The koala is considered a threatened species in three parts of Australia, but their habitat is being destroyed by removing irreplaceable foliage that they depend on. The destruction of native habitat creates major holes in the koalas’ landscape.
A recent study from the University of Queensland revealed the importance of maintaining at least 30 percent of forest land to ensure the koala’s survival. Results point to the importance of the species’ access to wide landscapes, because habitat isolation can threaten genetic diversity which is necessary to conservation. Researchers found that genetic diversity “dropped rapidly” once the country’s amount of forest land fell under 30 percent.
Demand that action be taken before any more irreversible damage is done to these wonderful creatures’ habitat and future generations. By signing this petition, you will help urge the Australian Minister for the Environment to adopt an environmental offset system that ensures protection for koalas.
The rapidly increasing rate of deforestation poses dire consequences for the conservation of koalas, and there is no adequate policy in place to ensure their survival. The current system , which simply allows deforestation and destruction of native habitat if the proposal includes a promise to offset the destruction by providing like habitat elsewhere, is destroying chances for koala bear conservation.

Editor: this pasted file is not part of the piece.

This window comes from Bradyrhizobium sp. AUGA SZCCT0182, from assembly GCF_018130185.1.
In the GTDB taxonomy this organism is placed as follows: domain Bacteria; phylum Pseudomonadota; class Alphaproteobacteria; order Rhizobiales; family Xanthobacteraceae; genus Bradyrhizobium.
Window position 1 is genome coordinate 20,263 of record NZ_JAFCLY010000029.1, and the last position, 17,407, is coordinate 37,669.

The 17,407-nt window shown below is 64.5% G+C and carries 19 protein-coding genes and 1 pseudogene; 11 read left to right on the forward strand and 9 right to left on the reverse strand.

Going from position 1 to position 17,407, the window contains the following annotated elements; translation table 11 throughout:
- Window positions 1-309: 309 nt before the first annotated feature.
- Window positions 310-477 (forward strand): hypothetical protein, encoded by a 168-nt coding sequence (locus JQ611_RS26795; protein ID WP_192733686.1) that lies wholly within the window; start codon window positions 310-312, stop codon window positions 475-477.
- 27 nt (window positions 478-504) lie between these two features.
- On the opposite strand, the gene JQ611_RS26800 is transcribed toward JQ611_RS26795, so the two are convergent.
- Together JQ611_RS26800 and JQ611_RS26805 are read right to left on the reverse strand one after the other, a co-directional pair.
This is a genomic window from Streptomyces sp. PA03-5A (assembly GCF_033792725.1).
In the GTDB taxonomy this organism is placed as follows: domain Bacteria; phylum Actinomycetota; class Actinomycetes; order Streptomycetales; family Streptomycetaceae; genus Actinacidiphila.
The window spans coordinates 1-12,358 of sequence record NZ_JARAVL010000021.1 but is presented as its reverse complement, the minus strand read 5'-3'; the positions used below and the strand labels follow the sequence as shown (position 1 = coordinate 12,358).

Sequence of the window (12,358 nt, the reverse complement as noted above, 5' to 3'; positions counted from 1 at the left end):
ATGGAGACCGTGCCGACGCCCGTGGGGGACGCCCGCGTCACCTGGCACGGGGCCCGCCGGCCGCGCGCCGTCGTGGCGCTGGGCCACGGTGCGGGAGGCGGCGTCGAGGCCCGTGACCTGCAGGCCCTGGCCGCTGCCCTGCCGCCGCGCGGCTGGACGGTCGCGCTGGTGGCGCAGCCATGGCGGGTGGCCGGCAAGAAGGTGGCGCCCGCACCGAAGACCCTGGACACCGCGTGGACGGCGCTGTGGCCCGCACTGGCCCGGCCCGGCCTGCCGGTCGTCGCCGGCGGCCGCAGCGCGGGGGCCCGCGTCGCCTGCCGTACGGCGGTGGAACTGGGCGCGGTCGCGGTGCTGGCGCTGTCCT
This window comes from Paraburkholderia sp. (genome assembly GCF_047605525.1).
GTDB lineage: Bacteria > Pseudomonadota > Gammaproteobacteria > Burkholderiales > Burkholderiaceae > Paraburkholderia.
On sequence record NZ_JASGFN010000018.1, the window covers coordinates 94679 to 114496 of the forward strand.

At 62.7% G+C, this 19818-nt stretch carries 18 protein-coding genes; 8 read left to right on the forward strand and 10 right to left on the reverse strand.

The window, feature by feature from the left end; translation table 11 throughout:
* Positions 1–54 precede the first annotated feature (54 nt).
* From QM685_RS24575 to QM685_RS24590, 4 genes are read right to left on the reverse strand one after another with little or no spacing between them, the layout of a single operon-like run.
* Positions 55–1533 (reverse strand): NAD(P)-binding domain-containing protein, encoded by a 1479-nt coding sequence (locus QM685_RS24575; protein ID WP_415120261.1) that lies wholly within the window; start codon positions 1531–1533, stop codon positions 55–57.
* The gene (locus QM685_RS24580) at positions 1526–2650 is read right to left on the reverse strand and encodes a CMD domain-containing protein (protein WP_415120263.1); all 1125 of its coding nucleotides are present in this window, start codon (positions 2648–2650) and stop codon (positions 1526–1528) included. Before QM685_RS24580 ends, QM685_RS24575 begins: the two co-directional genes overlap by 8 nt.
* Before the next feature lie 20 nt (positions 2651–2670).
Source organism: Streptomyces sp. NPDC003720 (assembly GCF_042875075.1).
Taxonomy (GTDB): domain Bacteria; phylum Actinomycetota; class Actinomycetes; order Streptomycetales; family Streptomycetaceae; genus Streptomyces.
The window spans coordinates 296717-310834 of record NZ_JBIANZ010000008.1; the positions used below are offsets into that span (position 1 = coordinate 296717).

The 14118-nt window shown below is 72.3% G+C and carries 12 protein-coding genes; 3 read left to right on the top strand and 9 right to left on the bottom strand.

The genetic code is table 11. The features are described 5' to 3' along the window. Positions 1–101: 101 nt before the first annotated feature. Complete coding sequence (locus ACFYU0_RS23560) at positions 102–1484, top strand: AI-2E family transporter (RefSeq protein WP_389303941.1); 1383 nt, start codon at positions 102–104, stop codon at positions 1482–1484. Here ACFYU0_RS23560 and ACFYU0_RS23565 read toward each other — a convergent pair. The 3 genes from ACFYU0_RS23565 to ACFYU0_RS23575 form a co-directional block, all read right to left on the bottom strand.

It also does not ensure that they will even migrate to the new proposed habitat. Deforestation not only leads to loss of habitat, but also increased disturbance, injury, stress, and competition for food or territory due to overcrowding.
Creating more holes in koalas’ habitat can further harm their rapidly declining population. A recent study from the University of Queensland revealed the importance of avoiding habitat isolation because it can threaten genetic diversity, which is necessary to survival. Researchers found that genetic diversity in koala bears “dropped rapidly” once the amount of forest land fell under 30 percent. It is necessary to raise the amount of forest land to a level suitable level for the species’ conservation.